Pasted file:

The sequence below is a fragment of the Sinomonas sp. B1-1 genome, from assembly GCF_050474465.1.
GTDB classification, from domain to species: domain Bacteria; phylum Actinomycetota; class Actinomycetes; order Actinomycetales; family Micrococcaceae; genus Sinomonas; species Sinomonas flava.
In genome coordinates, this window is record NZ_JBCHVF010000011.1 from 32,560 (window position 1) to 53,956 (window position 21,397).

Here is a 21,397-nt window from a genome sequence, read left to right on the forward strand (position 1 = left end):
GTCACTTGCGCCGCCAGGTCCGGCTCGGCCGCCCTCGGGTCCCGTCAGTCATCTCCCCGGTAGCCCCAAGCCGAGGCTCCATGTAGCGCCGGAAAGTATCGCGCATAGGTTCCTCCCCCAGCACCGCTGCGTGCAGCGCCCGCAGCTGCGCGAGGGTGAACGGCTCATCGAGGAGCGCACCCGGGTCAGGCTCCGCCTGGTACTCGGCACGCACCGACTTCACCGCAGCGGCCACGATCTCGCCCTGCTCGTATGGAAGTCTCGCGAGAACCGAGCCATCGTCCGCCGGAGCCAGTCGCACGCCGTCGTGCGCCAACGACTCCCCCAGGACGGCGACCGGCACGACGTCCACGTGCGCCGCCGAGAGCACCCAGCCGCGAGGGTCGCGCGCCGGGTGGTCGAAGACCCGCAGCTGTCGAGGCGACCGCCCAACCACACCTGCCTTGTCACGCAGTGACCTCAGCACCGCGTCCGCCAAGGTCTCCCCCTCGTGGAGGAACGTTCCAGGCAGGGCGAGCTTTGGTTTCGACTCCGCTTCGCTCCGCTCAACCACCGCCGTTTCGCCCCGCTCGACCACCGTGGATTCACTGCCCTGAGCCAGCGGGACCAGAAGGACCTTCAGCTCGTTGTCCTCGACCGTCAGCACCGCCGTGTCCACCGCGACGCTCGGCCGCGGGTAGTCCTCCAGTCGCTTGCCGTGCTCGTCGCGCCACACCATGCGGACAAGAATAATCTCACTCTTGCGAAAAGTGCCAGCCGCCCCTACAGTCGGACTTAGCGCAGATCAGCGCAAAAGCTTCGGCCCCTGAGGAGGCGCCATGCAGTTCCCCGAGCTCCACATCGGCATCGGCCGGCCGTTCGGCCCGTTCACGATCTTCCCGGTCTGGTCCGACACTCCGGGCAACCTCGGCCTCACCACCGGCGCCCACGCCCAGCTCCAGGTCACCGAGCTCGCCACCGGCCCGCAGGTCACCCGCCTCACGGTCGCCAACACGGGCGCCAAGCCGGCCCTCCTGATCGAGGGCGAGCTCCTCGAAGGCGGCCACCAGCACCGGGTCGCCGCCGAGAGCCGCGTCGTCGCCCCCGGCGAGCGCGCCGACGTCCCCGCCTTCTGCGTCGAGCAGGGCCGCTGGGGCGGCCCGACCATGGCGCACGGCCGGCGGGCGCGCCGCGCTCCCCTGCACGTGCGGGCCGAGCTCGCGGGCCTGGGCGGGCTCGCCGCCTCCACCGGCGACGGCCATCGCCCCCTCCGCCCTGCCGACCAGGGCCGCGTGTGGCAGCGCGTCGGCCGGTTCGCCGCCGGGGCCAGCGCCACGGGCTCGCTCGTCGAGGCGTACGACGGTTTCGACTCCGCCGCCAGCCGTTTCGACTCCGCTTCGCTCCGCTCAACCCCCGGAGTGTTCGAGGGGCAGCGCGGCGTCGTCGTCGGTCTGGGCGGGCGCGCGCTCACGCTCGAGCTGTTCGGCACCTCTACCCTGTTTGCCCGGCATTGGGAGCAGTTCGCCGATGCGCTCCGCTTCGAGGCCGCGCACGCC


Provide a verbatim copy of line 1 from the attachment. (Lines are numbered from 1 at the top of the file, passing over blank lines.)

The sequence below is a fragment of the Sinomonas sp. B1-1 genome, from assembly GCF_050474465.1.